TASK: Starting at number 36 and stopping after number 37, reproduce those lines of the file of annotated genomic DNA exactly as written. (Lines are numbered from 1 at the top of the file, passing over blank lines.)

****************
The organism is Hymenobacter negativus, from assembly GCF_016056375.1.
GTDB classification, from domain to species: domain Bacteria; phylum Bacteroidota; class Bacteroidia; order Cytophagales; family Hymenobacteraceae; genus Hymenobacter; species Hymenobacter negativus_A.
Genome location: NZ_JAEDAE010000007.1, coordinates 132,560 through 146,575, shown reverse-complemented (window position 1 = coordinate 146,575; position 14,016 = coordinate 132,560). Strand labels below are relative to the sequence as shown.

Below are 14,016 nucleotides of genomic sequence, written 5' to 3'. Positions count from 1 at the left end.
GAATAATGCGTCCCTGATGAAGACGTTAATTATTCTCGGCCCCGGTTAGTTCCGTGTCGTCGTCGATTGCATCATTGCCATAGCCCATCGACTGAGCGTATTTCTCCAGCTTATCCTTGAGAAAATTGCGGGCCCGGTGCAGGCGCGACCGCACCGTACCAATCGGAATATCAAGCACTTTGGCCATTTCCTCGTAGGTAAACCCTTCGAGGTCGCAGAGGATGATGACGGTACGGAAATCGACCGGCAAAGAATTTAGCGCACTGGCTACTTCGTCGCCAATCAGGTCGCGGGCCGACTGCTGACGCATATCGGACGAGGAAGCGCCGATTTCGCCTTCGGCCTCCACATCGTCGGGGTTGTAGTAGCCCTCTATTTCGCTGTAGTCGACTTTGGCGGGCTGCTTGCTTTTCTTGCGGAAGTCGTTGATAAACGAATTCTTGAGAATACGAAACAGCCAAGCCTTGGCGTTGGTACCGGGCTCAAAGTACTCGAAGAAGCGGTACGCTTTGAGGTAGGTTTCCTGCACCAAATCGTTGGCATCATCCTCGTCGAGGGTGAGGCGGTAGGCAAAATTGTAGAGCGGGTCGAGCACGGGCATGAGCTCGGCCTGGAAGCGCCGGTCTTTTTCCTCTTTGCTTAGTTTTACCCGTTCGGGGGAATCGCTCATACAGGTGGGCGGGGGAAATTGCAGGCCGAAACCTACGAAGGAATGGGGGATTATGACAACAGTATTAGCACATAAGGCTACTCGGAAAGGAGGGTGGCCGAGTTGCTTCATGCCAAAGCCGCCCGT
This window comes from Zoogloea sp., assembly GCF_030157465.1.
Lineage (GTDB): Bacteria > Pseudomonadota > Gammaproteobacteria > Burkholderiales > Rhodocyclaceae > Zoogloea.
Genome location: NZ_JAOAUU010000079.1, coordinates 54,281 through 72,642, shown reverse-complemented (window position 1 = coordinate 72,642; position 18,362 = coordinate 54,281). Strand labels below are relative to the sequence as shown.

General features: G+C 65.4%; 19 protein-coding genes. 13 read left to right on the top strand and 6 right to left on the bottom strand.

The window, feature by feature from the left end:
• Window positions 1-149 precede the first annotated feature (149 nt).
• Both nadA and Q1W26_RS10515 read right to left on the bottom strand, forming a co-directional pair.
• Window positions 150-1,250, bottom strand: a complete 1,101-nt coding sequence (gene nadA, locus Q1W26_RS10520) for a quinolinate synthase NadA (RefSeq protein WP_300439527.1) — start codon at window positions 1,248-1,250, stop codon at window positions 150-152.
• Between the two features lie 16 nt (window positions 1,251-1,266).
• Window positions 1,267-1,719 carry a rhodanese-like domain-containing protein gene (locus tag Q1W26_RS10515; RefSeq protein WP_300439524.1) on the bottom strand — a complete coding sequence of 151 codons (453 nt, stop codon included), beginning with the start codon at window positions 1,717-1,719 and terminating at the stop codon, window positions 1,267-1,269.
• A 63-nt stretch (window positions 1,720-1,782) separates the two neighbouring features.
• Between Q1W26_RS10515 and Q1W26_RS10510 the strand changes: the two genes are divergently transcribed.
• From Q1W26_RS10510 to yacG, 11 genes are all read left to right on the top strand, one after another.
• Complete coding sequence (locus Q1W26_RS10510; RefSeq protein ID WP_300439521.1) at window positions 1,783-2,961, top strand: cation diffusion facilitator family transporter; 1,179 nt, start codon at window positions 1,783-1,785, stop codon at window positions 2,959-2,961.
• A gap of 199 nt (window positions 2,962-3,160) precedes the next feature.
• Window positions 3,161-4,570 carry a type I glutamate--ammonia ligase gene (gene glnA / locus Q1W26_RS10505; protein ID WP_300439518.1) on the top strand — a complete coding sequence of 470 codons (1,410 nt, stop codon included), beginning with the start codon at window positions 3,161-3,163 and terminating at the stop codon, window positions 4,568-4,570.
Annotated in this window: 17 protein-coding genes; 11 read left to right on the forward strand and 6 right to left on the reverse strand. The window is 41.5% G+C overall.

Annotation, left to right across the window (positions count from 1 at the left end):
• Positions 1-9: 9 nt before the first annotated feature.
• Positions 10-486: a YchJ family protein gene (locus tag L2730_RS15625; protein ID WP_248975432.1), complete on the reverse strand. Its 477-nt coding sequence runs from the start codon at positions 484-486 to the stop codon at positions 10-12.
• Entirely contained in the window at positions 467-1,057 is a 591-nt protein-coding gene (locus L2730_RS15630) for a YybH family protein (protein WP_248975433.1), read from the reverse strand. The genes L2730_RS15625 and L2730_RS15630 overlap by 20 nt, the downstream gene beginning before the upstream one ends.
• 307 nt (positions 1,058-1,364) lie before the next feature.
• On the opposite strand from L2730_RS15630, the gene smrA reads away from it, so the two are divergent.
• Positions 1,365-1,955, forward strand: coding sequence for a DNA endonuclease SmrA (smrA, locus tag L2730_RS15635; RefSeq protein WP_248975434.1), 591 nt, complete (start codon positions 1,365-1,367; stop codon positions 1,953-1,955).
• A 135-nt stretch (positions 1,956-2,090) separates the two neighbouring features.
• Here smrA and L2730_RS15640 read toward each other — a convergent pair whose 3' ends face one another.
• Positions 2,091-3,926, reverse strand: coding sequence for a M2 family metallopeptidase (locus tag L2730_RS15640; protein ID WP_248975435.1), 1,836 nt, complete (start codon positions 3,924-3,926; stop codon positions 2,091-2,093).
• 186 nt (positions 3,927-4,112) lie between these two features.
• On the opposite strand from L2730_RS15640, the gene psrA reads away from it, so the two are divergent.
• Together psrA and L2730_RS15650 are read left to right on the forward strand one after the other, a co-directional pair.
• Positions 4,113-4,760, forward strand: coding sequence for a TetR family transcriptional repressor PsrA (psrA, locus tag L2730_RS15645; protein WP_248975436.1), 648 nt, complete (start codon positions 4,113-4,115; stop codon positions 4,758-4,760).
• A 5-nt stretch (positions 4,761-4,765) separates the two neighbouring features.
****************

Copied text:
• Positions 4,113-4,760, forward strand: coding sequence for a TetR family transcriptional repressor PsrA (psrA, locus tag L2730_RS15645; protein WP_248975436.1), 648 nt, complete (start codon positions 4,113-4,115; stop codon positions 4,758-4,760).
• A 5-nt stretch (positions 4,761-4,765) separates the two neighbouring features.